Almost got killed in the office today. Log file attached..

I have a large octo With powerful motors. It's been in the air many times.

I did some work on it today, changing the camera gimbal. I also installed a New 5,8ghz video tx and a trigger Circuit for operating the shutter on the camera. The shutter and video tx were both Connected to the camera. Shutter was Connected to ch6 on the receiver.

I decided to Power it up in the office to adjust the camera shutter channel and test that everything worked. The telemetry system(Frsky Taranis) warned about low RSSI. Since the only new Connection I had made to receiver/apm was the shutter cable, I removed the servocable from the receiver ch6. The telemetry system stopped warning about low RSSI. So, just to check again, I reconnected the servo cable to ch6. I know I should not do this kind of stuff on a live machine With propellers, and luckily I was taking precautions by keeping out of Reach of propellers. Then all hell broke loose...

8 Heavy lift motors With large APC propellers, capable of lifting a total of 20kg went into full throttle. I just let it go and took shelter, while the machine was doing its thing to the ceiling and Office Furnitures, before shutting Down. Most of the propellers and one motor destroyed. Glad to be alive With all my body parts intact. I've been working on multirotors since "the beginning", and had my share of propeller cuts, but thats a long time ago..  It's obvious I needed a reminder again... :)

So... what happened? I'm not concluding With anything, this may not be related to the APM at all. I suspect that the camera shutter in some way made the receiver bring channels high/low. Logfile Attached. Anyone care to do some analyzing?

2014-10-28 17-59-05 6.log

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  • I would be willing to bet that the cable cause a minor brownout and a "reboot" (or something rather similar) in flight. This has happened to me a few times with my quad, only this involved the telemetry radio. The telem cable had a tiny cut in it that cause it to very randomly disconnect under vibration, and it just so happened that under the perfect conditions on a particular takeoff, it disconnected and caused the APM to "reboot". All of the outputs to the ESC's were either kept constant, or the stabilization was still working but the RC input wasn't working, and the quad slowly and steadily drifted into a tree.

    I was able to reproduce these results in my lab, and this is what I found. When the disconnect hit, while the APM was armed and the motors were spinning at quarter throttle, the TX and RX LEDs on the APM would stay constantly on, and the red status light stayed on and the blue one flashed. The motors stayed locked on, and unchanged over the space of a few minutes. The RC receiver still registered as connected, and never lost power, but the MAV packets stopped permanently, even after being given a few minutes in this state, and I never regained control. Log files also stopped being recorded when the disconnect hit. I was never able to find the source of the problem, and after a week of working on it, I replaced the cable and have yet to see this behavior again, over 300 flights later. Morale of the story: connecting or disconnecting cables with the APM powered can cause random and unpredictable behavior.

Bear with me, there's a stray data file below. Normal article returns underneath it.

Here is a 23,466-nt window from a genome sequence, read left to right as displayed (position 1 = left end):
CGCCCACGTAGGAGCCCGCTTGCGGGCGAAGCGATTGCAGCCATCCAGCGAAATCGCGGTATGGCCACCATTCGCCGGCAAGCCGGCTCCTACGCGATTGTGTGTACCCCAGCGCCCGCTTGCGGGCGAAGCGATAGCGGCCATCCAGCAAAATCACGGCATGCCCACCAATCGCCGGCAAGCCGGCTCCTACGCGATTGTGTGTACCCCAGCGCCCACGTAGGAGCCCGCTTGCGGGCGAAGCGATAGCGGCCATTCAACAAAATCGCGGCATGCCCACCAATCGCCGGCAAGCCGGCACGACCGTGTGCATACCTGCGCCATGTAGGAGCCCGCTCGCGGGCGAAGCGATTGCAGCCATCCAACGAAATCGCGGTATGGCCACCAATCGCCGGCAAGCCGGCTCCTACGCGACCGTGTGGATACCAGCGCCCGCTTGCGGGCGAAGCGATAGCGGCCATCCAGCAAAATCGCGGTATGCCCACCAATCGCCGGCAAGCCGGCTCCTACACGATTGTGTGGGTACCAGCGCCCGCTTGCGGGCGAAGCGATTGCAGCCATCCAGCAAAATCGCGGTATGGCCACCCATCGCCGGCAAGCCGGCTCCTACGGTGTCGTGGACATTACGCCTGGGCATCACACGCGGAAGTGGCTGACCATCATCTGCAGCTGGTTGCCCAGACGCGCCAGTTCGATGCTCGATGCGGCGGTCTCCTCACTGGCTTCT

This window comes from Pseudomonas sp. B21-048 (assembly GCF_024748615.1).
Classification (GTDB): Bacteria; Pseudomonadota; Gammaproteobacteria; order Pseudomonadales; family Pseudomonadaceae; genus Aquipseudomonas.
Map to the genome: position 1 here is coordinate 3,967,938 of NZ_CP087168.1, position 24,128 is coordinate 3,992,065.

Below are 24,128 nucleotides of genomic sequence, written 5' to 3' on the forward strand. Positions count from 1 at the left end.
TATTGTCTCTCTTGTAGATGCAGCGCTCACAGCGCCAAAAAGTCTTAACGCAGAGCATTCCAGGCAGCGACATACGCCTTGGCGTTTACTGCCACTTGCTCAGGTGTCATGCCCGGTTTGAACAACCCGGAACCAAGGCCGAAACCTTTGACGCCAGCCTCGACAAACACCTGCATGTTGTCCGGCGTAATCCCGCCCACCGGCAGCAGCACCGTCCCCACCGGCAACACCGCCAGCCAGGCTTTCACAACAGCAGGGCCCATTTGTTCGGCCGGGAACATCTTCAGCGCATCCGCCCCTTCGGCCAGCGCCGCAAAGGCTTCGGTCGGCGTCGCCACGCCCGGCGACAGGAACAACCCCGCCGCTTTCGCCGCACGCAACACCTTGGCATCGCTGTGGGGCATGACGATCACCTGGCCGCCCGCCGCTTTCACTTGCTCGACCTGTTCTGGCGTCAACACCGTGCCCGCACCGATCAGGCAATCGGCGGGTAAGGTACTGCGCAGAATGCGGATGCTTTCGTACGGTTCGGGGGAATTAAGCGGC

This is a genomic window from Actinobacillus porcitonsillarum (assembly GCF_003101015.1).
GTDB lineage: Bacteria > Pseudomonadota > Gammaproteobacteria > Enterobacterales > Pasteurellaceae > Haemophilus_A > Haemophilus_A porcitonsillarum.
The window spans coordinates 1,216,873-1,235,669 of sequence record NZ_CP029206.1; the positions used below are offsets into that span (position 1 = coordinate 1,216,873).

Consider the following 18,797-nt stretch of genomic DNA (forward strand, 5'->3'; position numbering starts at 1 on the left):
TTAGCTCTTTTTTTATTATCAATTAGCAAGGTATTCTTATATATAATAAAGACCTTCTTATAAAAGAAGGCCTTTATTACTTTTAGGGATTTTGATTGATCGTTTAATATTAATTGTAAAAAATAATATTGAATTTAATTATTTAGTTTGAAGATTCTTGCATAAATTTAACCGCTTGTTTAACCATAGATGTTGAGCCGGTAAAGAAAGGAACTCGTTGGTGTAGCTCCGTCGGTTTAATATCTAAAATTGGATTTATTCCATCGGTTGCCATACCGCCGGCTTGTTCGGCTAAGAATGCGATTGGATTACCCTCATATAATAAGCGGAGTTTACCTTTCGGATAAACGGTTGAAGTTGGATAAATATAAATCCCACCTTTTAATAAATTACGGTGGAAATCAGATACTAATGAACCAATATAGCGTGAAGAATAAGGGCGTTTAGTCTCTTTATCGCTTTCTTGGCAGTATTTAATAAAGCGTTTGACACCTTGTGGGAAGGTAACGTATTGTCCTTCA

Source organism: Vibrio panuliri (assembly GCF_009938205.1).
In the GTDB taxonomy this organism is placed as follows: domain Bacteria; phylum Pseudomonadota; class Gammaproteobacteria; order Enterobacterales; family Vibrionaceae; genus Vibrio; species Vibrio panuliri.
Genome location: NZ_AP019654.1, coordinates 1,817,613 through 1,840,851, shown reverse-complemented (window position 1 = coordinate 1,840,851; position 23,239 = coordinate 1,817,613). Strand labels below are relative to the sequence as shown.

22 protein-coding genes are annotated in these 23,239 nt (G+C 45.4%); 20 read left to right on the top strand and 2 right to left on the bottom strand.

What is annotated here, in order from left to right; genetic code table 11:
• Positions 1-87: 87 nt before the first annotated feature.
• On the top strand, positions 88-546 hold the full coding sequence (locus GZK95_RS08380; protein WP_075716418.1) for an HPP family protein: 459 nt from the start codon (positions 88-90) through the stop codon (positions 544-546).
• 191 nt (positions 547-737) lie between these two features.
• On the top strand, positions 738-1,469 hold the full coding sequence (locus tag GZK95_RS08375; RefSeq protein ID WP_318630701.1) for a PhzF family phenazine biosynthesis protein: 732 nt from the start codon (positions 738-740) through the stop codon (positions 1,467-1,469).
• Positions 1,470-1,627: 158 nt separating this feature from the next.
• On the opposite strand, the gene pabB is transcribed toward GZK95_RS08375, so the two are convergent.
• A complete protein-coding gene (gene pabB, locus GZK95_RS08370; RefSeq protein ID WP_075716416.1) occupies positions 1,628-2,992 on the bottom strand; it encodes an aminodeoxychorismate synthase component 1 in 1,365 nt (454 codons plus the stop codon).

My advice to everyone: Don't connect the main battery inside if you have props on. If you need to power your APM and anything attached to it at the bench, instead of using the main battery and the ESC's to power it, cut a USB cable and solder headers onto the power and ground. Plug it into your APM, and you instantly have a 5v power supply. 

    • BEWARE! Doing this with a Pixhawk will blow your 3.3V regulator!

  • Hi Kristian,

    This is a shot to dark but I try,

    Do you have one drive battery or two batteries in serial connection? There is a change to mix battery earths by taking for instance 3S from another battery (3S+3S total) for gimbal. That makes smoke for a short time and that current peak could cause anything.


  • Thank's Kristian to share your bad experience, I never had this problem but I'm not an exception, you alert me that this accidents are more common than I think, I'm going to be more carefull now.

  • Moderator

    Having received my own 'drone tattoos' (more than one) I never do bench work with the props on.   Just too much risk.  I've built a couple of large octo's with 18 inch props and I swear they're powerful enough to sever a finger if not a part of your hand.  

    This is just a guess, but I think your receiver lost power, forcing the APM into whatever failsafe you had setup.   I'm guessing it was trying to RTH inside your office.    

    As we begin to work on larger and more sophisticated drones,  we need to start treating them with the same respect as we would firearms.  The difference is that it is easy to see when a drone is 'loaded' - it's loaded when the props are on.

    • Another quick and cheap positive mechanical safety that was shown hereabouts a while back (so now lost in the misty swamps of this feeble forum software, which was designed to handle complexities such as chatting within a two-room schoolhouse) involves a length of cord with loops tied in at appropriate intervals. Slip the loops over the props and they're muzzled and totally safe. Way quicker than removing/replacing props and is also nice to leave on at the field until the last moment (so for example when the mains are connected and you're leaning over the aircraft while pushing the arming button you're still totally safe).

      • Moderator

        That would work too, except when you want to run the motors on the bench.  

        • LOL, right, you could thus test your smoke alarms! No, it's just a safety...

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